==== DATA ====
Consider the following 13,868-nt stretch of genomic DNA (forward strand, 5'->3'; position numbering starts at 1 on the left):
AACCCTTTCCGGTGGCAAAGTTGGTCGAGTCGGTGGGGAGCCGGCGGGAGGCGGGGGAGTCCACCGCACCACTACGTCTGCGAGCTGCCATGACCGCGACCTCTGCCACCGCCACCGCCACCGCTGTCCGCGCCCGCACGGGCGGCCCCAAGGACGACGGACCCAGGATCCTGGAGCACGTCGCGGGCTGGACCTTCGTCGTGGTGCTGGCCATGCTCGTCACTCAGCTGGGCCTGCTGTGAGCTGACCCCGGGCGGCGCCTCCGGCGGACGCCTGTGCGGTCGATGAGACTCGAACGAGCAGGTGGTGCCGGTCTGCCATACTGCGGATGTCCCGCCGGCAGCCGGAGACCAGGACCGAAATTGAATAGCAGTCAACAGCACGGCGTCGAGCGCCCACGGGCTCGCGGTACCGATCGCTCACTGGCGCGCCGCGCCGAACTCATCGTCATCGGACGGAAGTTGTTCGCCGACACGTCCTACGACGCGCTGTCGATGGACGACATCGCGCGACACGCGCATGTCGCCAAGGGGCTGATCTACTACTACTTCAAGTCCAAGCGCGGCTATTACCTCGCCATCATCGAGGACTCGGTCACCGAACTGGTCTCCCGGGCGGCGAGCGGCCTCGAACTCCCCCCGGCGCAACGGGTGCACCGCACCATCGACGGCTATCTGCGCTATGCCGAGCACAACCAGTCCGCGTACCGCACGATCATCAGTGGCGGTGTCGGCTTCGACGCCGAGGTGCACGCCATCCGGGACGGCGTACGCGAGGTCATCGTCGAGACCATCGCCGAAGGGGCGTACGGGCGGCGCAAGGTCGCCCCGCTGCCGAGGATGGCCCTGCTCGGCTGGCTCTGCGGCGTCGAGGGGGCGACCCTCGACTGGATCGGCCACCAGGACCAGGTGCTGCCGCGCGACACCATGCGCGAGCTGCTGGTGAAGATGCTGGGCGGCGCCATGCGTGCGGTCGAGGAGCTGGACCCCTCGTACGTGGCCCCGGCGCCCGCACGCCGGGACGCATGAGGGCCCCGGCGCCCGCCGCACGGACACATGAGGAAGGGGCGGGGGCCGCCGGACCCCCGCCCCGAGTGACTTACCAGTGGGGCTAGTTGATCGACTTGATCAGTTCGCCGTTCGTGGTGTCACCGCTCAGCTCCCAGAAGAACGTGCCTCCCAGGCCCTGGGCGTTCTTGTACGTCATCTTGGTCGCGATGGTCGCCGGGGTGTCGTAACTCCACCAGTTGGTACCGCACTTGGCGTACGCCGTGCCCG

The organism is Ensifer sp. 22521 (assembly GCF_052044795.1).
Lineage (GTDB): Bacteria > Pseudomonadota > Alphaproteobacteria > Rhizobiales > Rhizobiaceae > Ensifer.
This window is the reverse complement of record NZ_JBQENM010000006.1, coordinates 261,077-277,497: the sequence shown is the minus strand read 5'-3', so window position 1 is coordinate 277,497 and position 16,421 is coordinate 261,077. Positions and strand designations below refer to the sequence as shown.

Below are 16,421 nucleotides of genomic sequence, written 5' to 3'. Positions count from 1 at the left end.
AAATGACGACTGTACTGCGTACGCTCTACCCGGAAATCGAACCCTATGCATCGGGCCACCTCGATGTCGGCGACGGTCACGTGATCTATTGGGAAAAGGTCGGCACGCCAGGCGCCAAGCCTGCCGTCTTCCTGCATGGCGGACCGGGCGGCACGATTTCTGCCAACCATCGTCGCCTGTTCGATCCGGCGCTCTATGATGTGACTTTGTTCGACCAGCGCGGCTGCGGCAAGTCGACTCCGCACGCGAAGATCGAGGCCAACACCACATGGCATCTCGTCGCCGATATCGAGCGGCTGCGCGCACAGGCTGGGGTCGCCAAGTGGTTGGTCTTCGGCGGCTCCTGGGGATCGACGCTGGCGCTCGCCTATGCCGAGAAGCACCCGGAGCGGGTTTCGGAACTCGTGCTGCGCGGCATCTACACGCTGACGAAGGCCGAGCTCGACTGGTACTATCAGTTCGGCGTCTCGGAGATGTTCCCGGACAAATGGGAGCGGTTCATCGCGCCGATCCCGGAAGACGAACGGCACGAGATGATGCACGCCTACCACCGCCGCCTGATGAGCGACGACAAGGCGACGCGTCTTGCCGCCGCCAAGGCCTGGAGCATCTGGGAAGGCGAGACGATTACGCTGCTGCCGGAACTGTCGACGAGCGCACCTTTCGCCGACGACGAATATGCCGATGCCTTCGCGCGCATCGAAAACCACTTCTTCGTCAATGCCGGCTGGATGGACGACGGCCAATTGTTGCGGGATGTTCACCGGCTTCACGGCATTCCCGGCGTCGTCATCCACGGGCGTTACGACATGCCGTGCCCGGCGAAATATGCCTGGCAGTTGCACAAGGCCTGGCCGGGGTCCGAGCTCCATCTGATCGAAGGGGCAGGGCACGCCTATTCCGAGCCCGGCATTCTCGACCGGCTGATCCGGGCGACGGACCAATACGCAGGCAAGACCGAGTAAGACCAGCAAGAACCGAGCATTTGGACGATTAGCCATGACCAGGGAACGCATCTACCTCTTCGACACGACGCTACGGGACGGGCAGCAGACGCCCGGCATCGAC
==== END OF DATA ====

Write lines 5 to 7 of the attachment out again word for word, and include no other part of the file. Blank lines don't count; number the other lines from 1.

This window is the reverse complement of record NZ_JBQENM010000006.1, coordinates 261,077-277,497: the sequence shown is the minus strand read 5'-3', so window position 1 is coordinate 277,497 and position 16,421 is coordinate 261,077. Positions and strand designations below refer to the sequence as shown.

Below are 16,421 nucleotides of genomic sequence, written 5' to 3'. Positions count from 1 at the left end.
AAATGACGACTGTACTGCGTACGCTCTACCCGGAAATCGAACCCTATGCATCGGGCCACCTCGATGTCGGCGACGGTCACGTGATCTATTGGGAAAAGGTCGGCACGCCAGGCGCCAAGCCTGCCGTCTTCCTGCATGGCGGACCGGGCGGCACGATTTCTGCCAACCATCGTCGCCTGTTCGATCCGGCGCTCTATGATGTGACTTTGTTCGACCAGCGCGGCTGCGGCAAGTCGACTCCGCACGCGAAGATCGAGGCCAACACCACATGGCATCTCGTCGCCGATATCGAGCGGCTGCGCGCACAGGCTGGGGTCGCCAAGTGGTTGGTCTTCGGCGGCTCCTGGGGATCGACGCTGGCGCTCGCCTATGCCGAGAAGCACCCGGAGCGGGTTTCGGAACTCGTGCTGCGCGGCATCTACACGCTGACGAAGGCCGAGCTCGACTGGTACTATCAGTTCGGCGTCTCGGAGATGTTCCCGGACAAATGGGAGCGGTTCATCGCGCCGATCCCGGAAGACGAACGGCACGAGATGATGCACGCCTACCACCGCCGCCTGATGAGCGACGACAAGGCGACGCGTCTTGCCGCCGCCAAGGCCTGGAGCATCTGGGAAGGCGAGACGATTACGCTGCTGCCGGAACTGTCGACGAGCGCACCTTTCGCCGACGACGAATATGCCGATGCCTTCGCGCGCATCGAAAACCACTTCTTCGTCAATGCCGGCTGGATGGACGACGGCCAATTGTTGCGGGATGTTCACCGGCTTCACGGCATTCCCGGCGTCGTCATCCACGGGCGTTACGACATGCCGTGCCCGGCGAAATATGCCTGGCAGTTGCACAAGGCCTGGCCGGGGTCCGAGCTCCATCTGATCGAAGGGGCAGGGCACGCCTATTCCGAGCCCGGCATTCTCGACCGGCTGATCCGGGCGACGGACCAATACGCAGGCAAGACCGAGTAAGACCAGCAAGAACCGAGCATTTGGACGATTAGCCATGACCAGGGAACGCATCTACCTCTTCGACACGACGCTACGGGACGGGCAGCAGACGCCCGGCATCGAC